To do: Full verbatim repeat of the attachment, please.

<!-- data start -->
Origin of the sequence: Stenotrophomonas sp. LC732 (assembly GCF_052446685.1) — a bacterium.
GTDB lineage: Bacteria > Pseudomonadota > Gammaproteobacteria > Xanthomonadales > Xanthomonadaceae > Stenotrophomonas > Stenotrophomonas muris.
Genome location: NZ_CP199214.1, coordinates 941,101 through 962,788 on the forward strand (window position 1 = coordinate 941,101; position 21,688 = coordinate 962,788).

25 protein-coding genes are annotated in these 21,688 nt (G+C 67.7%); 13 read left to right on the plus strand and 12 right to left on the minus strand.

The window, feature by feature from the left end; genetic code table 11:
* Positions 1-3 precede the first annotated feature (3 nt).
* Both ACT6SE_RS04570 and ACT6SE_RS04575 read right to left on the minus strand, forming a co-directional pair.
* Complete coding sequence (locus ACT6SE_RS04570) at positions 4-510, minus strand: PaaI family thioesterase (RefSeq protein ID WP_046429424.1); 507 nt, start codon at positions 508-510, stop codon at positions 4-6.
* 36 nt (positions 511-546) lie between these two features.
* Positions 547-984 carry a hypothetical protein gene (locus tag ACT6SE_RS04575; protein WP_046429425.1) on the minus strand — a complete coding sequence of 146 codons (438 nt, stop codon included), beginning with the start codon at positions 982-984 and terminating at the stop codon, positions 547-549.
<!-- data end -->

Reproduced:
Origin of the sequence: Stenotrophomonas sp. LC732 (assembly GCF_052446685.1) — a bacterium.
GTDB lineage: Bacteria > Pseudomonadota > Gammaproteobacteria > Xanthomonadales > Xanthomonadaceae > Stenotrophomonas > Stenotrophomonas muris.
Genome location: NZ_CP199214.1, coordinates 941,101 through 962,788 on the forward strand (window position 1 = coordinate 941,101; position 21,688 = coordinate 962,788).

25 protein-coding genes are annotated in these 21,688 nt (G+C 67.7%); 13 read left to right on the plus strand and 12 right to left on the minus strand.

The window, feature by feature from the left end; genetic code table 11:
* Positions 1-3 precede the first annotated feature (3 nt).
* Both ACT6SE_RS04570 and ACT6SE_RS04575 read right to left on the minus strand, forming a co-directional pair.
* Complete coding sequence (locus ACT6SE_RS04570) at positions 4-510, minus strand: PaaI family thioesterase (RefSeq protein ID WP_046429424.1); 507 nt, start codon at positions 508-510, stop codon at positions 4-6.
* 36 nt (positions 511-546) lie between these two features.
* Positions 547-984 carry a hypothetical protein gene (locus tag ACT6SE_RS04575; protein WP_046429425.1) on the minus strand — a complete coding sequence of 146 codons (438 nt, stop codon included), beginning with the start codon at positions 982-984 and terminating at the stop codon, positions 547-549.